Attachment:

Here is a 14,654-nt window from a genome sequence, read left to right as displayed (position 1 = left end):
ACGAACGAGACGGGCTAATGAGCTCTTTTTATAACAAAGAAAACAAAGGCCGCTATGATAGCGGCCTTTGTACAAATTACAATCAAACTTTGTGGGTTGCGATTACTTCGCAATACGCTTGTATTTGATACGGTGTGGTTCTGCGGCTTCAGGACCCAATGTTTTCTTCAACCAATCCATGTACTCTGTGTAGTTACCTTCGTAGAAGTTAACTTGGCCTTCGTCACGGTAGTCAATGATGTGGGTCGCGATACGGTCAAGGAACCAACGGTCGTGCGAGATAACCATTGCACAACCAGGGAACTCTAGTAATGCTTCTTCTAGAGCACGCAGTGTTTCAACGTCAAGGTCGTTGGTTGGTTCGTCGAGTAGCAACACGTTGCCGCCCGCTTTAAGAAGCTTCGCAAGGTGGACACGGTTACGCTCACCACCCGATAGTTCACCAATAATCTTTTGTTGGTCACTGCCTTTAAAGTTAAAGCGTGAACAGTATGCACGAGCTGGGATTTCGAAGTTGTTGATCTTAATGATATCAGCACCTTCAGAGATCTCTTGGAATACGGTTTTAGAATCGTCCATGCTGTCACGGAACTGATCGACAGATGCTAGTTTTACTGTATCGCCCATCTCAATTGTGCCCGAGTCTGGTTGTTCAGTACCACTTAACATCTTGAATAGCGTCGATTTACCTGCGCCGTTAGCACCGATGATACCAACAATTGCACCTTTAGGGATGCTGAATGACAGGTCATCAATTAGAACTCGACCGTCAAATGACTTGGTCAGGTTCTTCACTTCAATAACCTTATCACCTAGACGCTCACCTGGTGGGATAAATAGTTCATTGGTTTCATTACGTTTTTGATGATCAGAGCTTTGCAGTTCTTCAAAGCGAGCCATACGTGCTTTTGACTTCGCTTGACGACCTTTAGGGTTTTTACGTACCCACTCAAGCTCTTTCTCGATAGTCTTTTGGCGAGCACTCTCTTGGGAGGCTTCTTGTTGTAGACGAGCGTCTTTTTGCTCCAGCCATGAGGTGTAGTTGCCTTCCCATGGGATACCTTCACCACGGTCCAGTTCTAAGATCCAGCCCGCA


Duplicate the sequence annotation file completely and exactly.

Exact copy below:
Here is a 14,654-nt window from a genome sequence, read left to right as displayed (position 1 = left end):
ACGAACGAGACGGGCTAATGAGCTCTTTTTATAACAAAGAAAACAAAGGCCGCTATGATAGCGGCCTTTGTACAAATTACAATCAAACTTTGTGGGTTGCGATTACTTCGCAATACGCTTGTATTTGATACGGTGTGGTTCTGCGGCTTCAGGACCCAATGTTTTCTTCAACCAATCCATGTACTCTGTGTAGTTACCTTCGTAGAAGTTAACTTGGCCTTCGTCACGGTAGTCAATGATGTGGGTCGCGATACGGTCAAGGAACCAACGGTCGTGCGAGATAACCATTGCACAACCAGGGAACTCTAGTAATGCTTCTTCTAGAGCACGCAGTGTTTCAACGTCAAGGTCGTTGGTTGGTTCGTCGAGTAGCAACACGTTGCCGCCCGCTTTAAGAAGCTTCGCAAGGTGGACACGGTTACGCTCACCACCCGATAGTTCACCAATAATCTTTTGTTGGTCACTGCCTTTAAAGTTAAAGCGTGAACAGTATGCACGAGCTGGGATTTCGAAGTTGTTGATCTTAATGATATCAGCACCTTCAGAGATCTCTTGGAATACGGTTTTAGAATCGTCCATGCTGTCACGGAACTGATCGACAGATGCTAGTTTTACTGTATCGCCCATCTCAATTGTGCCCGAGTCTGGTTGTTCAGTACCACTTAACATCTTGAATAGCGTCGATTTACCTGCGCCGTTAGCACCGATGATACCAACAATTGCACCTTTAGGGATGCTGAATGACAGGTCATCAATTAGAACTCGACCGTCAAATGACTTGGTCAGGTTCTTCACTTCAATAACCTTATCACCTAGACGCTCACCTGGTGGGATAAATAGTTCATTGGTTTCATTACGTTTTTGATGATCAGAGCTTTGCAGTTCTTCAAAGCGAGCCATACGTGCTTTTGACTTCGCTTGACGACCTTTAGGGTTTTTACGTACCCACTCAAGCTCTTTCTCGATAGTCTTTTGGCGAGCACTCTCTTGGGAGGCTTCTTGTTGTAGACGAGCGTCTTTTTGCTCCAGCCATGAGGTGTAGTTGCCTTCCCATGGGATACCTTCACCACGGTCCAGTTCTAAGATCCAGCCCGCA